I received this book for free from Publisher in exchange for an honest review. This does not affect my opinion of the book or the content of my review.Poisoned Apples by Christine Heppermann
Also by this author: Ask Me How I Got Here
Published by HarperCollins on 2014-09-23
Genres: Girls & Women, Juvenile Nonfiction, Poetry, Social Issues
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Every little girl goes through her princess phase, whether she wants to be Snow White or Cinderella, Belle or Ariel. But then we grow up. And life is not a fairy tale.
Christine Heppermann's collection of fifty poems puts the ideals of fairy tales right beside the life of the modern teenage girl. With piercing truths reminiscent of Laurie Halse Anderson and Ellen Hopkins, this is a powerful and provocative book for every young woman. E. Lockhart, author of We Were Liars, calls it "a bloody poetic attack on the beauty myth that's caustic, funny, and heartbreaking."
Cruelties come not just from wicked stepmothers, but also from ourselves. There are expectations, pressures, judgment, and criticism. Self-doubt and self-confidence. But there are also friends, and sisters, and a whole hell of a lot of power there for the taking. In fifty poems, Christine Heppermann confronts society head on. Using fairy tale characters and tropes, Poisoned Apples explores how girls are taught to think about themselves, their bodies, and their friends. The poems range from contemporary retellings to first-person accounts set within the original tales, and from deadly funny to deadly serious. Complemented throughout with black-and-white photographs from up-and-coming artists, this is a stunning and sophisticated book to be treasured, shared, and paged through again and again.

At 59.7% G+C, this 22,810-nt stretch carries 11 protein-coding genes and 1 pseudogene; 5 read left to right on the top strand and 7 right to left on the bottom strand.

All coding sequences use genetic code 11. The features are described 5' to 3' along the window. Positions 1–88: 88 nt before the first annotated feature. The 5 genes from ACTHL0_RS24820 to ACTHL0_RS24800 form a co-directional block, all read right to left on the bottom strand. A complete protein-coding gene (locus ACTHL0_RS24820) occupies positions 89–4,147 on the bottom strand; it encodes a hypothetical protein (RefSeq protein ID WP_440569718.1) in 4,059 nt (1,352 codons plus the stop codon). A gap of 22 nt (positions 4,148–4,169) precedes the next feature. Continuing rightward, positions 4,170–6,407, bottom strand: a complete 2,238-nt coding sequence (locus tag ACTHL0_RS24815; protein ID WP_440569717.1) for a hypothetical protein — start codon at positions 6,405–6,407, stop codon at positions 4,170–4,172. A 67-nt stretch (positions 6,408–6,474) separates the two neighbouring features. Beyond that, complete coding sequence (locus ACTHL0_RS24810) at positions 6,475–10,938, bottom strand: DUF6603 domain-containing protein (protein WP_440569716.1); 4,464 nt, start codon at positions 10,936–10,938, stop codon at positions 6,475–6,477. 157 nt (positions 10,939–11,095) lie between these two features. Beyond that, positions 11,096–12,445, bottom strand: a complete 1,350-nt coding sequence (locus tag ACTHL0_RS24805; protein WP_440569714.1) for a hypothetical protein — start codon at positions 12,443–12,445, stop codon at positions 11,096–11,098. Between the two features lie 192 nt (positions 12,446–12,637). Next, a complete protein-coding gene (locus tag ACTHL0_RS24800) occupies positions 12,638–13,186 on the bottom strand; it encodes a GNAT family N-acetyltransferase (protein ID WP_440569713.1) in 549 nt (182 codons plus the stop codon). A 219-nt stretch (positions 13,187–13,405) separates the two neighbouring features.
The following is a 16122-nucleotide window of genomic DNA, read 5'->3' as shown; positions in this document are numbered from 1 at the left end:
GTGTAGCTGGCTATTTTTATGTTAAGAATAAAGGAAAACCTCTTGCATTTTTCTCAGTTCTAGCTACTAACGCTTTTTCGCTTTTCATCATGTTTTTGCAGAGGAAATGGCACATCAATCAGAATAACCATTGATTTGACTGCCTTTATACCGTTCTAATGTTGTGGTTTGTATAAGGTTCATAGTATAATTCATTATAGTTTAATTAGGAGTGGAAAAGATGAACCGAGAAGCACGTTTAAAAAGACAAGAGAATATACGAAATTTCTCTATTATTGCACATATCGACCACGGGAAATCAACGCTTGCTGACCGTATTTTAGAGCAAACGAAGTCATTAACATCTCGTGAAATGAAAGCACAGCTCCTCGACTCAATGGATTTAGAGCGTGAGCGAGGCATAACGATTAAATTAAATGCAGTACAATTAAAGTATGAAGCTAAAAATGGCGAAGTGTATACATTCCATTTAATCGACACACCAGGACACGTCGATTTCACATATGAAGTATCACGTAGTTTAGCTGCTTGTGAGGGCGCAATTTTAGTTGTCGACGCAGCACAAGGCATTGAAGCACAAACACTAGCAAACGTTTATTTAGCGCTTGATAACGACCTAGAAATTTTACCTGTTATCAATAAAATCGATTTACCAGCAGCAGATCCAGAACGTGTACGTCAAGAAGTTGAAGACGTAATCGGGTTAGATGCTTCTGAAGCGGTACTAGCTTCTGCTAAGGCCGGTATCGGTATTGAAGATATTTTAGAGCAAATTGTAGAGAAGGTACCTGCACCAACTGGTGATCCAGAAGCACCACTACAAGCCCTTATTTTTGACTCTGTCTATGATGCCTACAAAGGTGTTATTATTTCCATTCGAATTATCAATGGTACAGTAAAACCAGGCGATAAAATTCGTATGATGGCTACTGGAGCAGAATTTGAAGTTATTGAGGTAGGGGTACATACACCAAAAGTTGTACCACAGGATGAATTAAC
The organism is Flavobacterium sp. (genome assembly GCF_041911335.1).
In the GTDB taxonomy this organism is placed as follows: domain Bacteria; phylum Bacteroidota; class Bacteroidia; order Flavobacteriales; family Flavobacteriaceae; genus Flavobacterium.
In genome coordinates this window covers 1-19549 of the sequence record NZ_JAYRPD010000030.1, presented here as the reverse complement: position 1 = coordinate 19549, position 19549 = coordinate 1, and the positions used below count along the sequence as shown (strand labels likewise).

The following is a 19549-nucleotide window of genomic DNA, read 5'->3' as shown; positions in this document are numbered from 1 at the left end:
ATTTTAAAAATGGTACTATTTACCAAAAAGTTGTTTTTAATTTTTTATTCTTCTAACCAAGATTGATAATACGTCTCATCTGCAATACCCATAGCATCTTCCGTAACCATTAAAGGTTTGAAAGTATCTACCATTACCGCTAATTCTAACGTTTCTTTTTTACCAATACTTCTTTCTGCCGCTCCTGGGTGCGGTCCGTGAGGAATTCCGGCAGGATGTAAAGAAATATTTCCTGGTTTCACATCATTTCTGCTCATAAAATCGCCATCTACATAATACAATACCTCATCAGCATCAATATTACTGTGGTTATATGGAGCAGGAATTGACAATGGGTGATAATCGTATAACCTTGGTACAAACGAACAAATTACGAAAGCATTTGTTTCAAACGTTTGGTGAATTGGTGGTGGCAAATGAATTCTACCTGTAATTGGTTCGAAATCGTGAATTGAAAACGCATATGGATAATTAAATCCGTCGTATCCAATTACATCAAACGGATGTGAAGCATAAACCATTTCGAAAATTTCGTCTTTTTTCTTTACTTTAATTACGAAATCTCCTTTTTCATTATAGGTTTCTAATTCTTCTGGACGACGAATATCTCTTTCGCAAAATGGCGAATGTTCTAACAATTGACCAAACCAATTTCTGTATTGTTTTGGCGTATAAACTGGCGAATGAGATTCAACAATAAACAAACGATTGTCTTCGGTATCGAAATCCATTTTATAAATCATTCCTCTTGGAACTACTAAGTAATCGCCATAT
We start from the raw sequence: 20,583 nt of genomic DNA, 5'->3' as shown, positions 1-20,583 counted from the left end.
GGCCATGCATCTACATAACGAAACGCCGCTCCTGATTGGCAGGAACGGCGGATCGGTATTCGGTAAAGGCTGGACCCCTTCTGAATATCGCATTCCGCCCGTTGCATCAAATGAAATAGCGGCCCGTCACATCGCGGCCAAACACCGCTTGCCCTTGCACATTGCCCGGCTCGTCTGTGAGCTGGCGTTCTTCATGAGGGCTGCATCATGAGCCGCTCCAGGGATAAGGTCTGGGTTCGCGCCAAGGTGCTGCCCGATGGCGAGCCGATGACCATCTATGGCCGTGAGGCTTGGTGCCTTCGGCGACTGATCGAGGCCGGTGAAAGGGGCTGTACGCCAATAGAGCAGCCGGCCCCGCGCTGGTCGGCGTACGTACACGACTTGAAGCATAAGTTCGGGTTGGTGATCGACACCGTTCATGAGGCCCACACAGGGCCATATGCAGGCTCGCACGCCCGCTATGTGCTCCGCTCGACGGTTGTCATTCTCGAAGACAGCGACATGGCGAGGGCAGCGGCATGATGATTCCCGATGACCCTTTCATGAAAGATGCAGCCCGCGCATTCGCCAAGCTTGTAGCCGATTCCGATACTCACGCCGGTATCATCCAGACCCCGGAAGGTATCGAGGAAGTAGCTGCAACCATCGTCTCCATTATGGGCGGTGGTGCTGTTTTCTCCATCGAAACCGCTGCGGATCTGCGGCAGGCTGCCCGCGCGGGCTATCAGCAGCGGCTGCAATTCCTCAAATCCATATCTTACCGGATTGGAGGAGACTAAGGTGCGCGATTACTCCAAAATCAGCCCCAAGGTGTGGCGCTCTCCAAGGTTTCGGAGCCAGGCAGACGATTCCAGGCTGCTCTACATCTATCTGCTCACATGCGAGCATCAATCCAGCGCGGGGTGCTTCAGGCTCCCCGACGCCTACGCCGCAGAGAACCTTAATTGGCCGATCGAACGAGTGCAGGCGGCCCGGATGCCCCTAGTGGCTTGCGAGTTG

When it comes to Poisoned Apples: Poems For You, My Pretty by Christine Heppermann, I’m not gonna lie, I didn’t entirely “get” it. But that’s not to say this book is without merit. The poems are accessible and well written. The themes run pretty deep and I think a lot of girls can relate to these poems on the beauty myth and dysfunctional relationships and anorexia. I had a bit of a hard time connecting the fairy tale imagery to the verses until the author’s note at the very end and then everything made sense.
Basically what Poisoned Apples: Poems For You, My Pretty is, is a book of poems with fairy tale structures and themes brought into a contemporary sort of understanding. It’s a very feminist sort of book which is awesome. Like, this book talks about sexuality and beauty. Actually, I really liked this one poem that talks about a girl who is getting married and you learn that she has to do all of these things to be beautiful for her prince charming and it’s totally like my beauty routine and it just made me really sad, because of how much value is placed on our looks and our beauty and not what is inside. Huh, what do you know, I did connect deeply with one of these poems.
This is a mixed media book that makes use of photographs for each poem. Again, perhaps I am not all that deep but I thought the photographs were kind of weird. It wasn’t my thing. Although if I had read this at 17, when I was really into poetry and critically interacting with text and you know, totally into fighting the power, I would have loved Poisoned Apples. I think this is a great book for a young adult audience. For me, as an adult whose lost some of her former ferocity, not so much. But, perhaps that is because I am not longer the girl who was completely self-conscious. I mean, let’s be real I am not totally self-confident now, but I am more forgiving of myself. Unfortunately, much of this was over my head, but I totally recommend it to people who are interested in smart books that beg for dissection and discussion.